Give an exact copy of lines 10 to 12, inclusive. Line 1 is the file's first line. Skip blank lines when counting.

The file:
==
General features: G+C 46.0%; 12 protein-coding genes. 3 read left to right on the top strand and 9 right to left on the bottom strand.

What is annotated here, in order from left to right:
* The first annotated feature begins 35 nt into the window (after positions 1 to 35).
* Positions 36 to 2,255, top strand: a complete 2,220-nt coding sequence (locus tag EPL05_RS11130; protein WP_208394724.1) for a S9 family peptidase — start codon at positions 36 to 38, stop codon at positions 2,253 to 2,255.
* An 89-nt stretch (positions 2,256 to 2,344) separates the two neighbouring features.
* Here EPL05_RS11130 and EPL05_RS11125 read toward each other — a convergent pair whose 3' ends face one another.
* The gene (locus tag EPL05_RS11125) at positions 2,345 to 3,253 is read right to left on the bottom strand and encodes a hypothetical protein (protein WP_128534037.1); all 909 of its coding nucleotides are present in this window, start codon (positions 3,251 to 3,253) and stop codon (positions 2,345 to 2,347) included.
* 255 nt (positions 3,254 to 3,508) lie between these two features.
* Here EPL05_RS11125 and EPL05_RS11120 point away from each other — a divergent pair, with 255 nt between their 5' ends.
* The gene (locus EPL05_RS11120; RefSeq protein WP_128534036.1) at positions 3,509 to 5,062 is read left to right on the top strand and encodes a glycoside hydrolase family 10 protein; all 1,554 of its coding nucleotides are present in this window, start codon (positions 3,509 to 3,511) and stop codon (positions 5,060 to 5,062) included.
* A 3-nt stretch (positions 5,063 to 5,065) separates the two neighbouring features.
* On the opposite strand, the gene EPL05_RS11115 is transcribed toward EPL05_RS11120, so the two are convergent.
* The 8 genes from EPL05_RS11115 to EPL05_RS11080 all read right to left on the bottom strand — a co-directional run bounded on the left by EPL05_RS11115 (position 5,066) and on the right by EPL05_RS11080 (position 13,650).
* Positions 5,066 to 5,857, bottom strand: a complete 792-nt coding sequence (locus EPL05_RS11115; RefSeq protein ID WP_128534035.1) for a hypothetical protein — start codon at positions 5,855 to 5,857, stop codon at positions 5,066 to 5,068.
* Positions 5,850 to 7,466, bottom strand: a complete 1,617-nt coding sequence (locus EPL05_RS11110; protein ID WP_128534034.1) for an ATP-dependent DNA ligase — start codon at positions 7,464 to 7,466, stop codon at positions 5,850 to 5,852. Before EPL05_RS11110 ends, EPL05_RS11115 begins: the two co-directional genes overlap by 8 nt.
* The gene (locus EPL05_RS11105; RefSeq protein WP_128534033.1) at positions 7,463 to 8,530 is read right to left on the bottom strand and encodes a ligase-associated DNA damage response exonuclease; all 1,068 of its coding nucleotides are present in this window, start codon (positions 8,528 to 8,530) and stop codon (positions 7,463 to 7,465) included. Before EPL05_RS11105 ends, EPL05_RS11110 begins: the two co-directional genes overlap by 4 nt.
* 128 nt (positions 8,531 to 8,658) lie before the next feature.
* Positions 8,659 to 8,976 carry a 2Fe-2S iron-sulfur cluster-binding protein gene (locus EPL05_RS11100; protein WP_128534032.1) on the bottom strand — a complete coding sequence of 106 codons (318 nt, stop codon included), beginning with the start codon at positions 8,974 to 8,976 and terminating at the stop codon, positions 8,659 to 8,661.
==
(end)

* The gene (locus EPL05_RS11120; RefSeq protein WP_128534036.1) at positions 3,509 to 5,062 is read left to right on the top strand and encodes a glycoside hydrolase family 10 protein; all 1,554 of its coding nucleotides are present in this window, start codon (positions 3,509 to 3,511) and stop codon (positions 5,060 to 5,062) included.
* A 3-nt stretch (positions 5,063 to 5,065) separates the two neighbouring features.
* On the opposite strand, the gene EPL05_RS11115 is transcribed toward EPL05_RS11120, so the two are convergent.